Empowering girls in Gilgit-Baltistan through sports

Empowering girls in Gilgit-Baltistan through sports

Analise Obremskey


Karishma on soccer field with a ball

In 2018, Karishma founded the Gilgit-Baltistan Girls Football League with the goal of involving girls in sports. Because of her experience as a participant in the Global UGRAD-Pakistan program, Karishma developed leadership and business skills that helped her grow the league to eight teams in several villages.

Karishma is from a small village nestled against breathtaking mountains in Gilgit-Baltistan in the north of Pakistan. In this remote community of around 2,000 people, there were not many opportunities for girls to become involved in sports. She fell in love with soccer (known as football in Pakistan and in many countries around the world) after her father taught her to play. She then went on to join clubs in Lahore and Karachi and play for her country’s team in the 2016 Jubilee Games, an international sports competition for Ismaili Muslims held in Dubai.

“When I started playing football, I did not really see girls,” Karishma said, noting that some parents did not allow their daughters to participate. But the experience of representing Pakistan internationally at the Jubilee Games gave her an idea: “why not do something this big in a smaller region?” She headed back to her village with a plan to start a league for girls who had not been given the chance to play.

Initially, Karishma was not sure how the idea would be received, but when she arrived at the field for the first practice, there were more than 100 girls waiting to join. With help from her sister, a few cousins, and many local community members, she slowly expanded the project to other villages in the area. The league now has three seasons under its belt and has expanded to include eight teams for girls ages 12-23 from different villages. The girls attend an annual week-long soccer camp, and the community comes to cheer at their matches.

Gaining the skills to manage a team

When Karishma and her sister first started the initiative in 2018, she had “no idea” how to run a soccer league and attract sponsors. She credits her UGRAD semester at Emporia State University in Kansas during spring 2020 with helping her expand the Gilgit-Baltistan Girls Football League. Since returning home, two additional community leagues have been created consisting of eight different teams of young women. The organization has received increased media attention, including a feature on  ESPN, helping to reach greater audiences.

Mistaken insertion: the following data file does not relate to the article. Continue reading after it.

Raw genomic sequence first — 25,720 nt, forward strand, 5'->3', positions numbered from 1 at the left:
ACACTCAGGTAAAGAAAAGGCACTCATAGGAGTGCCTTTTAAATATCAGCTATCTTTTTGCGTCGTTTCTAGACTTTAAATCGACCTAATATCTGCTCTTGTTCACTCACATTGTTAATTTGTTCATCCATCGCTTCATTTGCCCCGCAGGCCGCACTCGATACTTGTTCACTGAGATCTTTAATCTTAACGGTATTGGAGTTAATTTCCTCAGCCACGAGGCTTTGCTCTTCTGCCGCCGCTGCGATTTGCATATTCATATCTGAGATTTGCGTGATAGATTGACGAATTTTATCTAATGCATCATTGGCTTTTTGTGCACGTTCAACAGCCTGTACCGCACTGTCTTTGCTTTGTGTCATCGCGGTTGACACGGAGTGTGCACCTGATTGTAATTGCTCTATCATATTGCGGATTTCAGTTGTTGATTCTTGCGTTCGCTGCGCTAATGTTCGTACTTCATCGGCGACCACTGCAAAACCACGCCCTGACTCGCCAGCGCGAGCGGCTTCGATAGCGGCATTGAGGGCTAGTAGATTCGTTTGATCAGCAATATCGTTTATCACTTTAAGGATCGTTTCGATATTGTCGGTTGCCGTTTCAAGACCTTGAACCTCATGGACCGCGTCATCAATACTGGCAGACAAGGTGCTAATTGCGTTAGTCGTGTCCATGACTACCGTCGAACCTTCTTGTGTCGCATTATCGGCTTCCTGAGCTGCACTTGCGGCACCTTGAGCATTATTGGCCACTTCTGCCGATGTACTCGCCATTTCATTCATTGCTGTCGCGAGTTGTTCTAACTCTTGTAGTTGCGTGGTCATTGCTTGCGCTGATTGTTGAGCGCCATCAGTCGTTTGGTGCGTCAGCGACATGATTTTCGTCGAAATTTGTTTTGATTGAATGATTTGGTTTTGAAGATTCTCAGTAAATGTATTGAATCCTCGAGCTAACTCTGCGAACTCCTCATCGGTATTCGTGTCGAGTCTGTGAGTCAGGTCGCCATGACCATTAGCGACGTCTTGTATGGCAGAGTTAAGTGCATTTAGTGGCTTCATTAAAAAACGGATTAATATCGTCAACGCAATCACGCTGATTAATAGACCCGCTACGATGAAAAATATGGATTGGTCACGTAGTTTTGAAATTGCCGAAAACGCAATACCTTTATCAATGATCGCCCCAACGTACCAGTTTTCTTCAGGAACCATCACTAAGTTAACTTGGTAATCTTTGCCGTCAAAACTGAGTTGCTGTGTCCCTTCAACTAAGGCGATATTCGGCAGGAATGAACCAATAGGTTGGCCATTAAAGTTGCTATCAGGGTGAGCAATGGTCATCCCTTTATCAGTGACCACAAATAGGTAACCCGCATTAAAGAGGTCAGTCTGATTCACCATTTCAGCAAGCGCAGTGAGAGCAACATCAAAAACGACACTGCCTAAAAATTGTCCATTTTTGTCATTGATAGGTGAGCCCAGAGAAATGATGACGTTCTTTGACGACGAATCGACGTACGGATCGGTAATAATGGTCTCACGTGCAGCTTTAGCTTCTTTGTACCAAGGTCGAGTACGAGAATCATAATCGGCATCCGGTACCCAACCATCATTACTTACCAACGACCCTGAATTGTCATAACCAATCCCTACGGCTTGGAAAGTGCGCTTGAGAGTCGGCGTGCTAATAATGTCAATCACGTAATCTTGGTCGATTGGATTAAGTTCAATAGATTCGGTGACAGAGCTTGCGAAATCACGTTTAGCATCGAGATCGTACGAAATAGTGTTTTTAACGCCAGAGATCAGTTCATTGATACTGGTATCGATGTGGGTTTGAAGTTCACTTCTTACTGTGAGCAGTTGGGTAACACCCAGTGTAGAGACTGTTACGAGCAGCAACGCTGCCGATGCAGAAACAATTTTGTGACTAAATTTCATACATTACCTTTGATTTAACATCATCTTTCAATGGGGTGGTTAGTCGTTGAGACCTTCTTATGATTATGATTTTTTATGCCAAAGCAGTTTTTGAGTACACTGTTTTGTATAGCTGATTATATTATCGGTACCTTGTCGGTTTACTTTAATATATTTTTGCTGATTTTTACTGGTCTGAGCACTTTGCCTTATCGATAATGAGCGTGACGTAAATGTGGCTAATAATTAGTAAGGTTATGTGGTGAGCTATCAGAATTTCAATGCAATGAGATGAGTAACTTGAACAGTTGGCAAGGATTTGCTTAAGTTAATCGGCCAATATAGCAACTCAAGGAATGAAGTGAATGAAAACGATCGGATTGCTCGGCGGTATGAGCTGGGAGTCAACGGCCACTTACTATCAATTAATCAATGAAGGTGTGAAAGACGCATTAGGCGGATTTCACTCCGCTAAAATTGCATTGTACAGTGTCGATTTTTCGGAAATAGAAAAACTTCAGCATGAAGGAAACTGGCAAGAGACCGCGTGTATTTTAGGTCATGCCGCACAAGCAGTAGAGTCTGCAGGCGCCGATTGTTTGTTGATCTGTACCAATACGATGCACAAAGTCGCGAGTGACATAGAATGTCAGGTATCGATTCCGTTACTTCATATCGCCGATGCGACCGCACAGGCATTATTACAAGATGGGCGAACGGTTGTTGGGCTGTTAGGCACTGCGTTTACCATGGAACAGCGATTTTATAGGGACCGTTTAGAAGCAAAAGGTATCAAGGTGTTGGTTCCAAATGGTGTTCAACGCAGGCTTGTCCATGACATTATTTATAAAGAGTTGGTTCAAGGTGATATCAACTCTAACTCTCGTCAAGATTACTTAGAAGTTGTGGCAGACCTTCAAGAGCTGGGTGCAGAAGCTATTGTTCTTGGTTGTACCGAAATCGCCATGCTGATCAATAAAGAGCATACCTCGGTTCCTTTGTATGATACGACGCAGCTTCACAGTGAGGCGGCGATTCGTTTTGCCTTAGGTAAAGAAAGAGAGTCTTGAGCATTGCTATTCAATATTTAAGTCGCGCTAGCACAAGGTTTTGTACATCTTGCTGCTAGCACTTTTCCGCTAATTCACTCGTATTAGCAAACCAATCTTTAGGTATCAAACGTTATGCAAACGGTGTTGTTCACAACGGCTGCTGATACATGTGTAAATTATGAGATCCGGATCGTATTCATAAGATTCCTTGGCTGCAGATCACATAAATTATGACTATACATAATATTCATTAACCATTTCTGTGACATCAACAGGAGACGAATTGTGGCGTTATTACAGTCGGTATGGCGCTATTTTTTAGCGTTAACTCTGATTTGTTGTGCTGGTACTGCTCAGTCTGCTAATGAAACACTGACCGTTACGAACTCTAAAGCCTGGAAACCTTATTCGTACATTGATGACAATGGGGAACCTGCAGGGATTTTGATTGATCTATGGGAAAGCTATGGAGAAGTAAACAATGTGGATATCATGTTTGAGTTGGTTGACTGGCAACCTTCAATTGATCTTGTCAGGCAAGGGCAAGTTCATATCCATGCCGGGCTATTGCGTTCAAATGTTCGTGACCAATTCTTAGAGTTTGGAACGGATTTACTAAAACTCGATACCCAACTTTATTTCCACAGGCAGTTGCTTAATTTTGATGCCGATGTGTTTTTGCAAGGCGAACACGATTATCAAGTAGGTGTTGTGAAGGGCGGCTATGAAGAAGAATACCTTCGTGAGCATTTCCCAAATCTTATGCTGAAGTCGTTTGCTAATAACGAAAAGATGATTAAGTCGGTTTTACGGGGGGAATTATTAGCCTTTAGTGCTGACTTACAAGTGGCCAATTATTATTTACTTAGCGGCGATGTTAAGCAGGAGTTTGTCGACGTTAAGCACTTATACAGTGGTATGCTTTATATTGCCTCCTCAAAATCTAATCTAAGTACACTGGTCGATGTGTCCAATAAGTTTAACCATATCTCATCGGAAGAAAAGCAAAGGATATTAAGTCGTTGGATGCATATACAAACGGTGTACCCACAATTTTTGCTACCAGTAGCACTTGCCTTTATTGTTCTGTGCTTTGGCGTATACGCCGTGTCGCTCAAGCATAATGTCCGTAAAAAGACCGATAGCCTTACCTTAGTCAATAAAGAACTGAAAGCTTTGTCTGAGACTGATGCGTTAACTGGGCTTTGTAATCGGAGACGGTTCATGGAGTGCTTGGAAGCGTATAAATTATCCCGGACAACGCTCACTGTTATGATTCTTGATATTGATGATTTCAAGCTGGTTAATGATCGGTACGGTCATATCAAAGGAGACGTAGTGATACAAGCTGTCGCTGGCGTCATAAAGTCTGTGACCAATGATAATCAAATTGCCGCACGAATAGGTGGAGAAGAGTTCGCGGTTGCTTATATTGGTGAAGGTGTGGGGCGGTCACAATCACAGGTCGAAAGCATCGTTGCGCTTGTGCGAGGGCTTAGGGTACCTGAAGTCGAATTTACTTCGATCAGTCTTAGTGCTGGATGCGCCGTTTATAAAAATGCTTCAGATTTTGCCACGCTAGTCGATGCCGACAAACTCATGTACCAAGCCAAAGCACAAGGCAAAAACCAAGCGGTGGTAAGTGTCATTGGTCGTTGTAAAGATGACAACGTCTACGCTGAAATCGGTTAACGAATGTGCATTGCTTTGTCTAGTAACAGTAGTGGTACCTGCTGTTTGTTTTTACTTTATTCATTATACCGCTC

While living in Kansas as a Global UGRAD-Pakistan participant, Karishma learned financial management, a skill that helped her oversee her league’s finances and project expenses. She also developed confidence in public speaking through classes in communication and giving presentations about Pakistan to people in the Emporia community. “That really helped me in my leadership role back home,” she said, as a big part of her job is helping to convince local community members of the league’s benefits for girls.

Karishma’s academic studies at Emporia also widened her vision. “I had a really great teacher for my international business course, and she made me fall in love with… the business cultures of different countries,” Karishma said. “That really helped me understand that my league can become something bigger in the future.”

Forming leaders on and off the field

Besides the joys of having fun on the field, Karishma says the league has had a positive impact on her players’ lives more broadly and produced a “ripple effect” in the participating villages by creating a community centered on female empowerment and changing opinions of what girls are capable of. Over 120 girls have participated in the league over the years, and many have received college scholarships. “We see a lot of change in the overall community,” she said. “Families are supporting their daughters.”

Karishma is currently working towards her bachelor’s degree in marketing at the University of the Punjab and hopes to pursue a master’s degree in sports management or business after she graduates. Karishma plans to keep expanding it to reach even more girls: “maybe one day we will make it a national league.”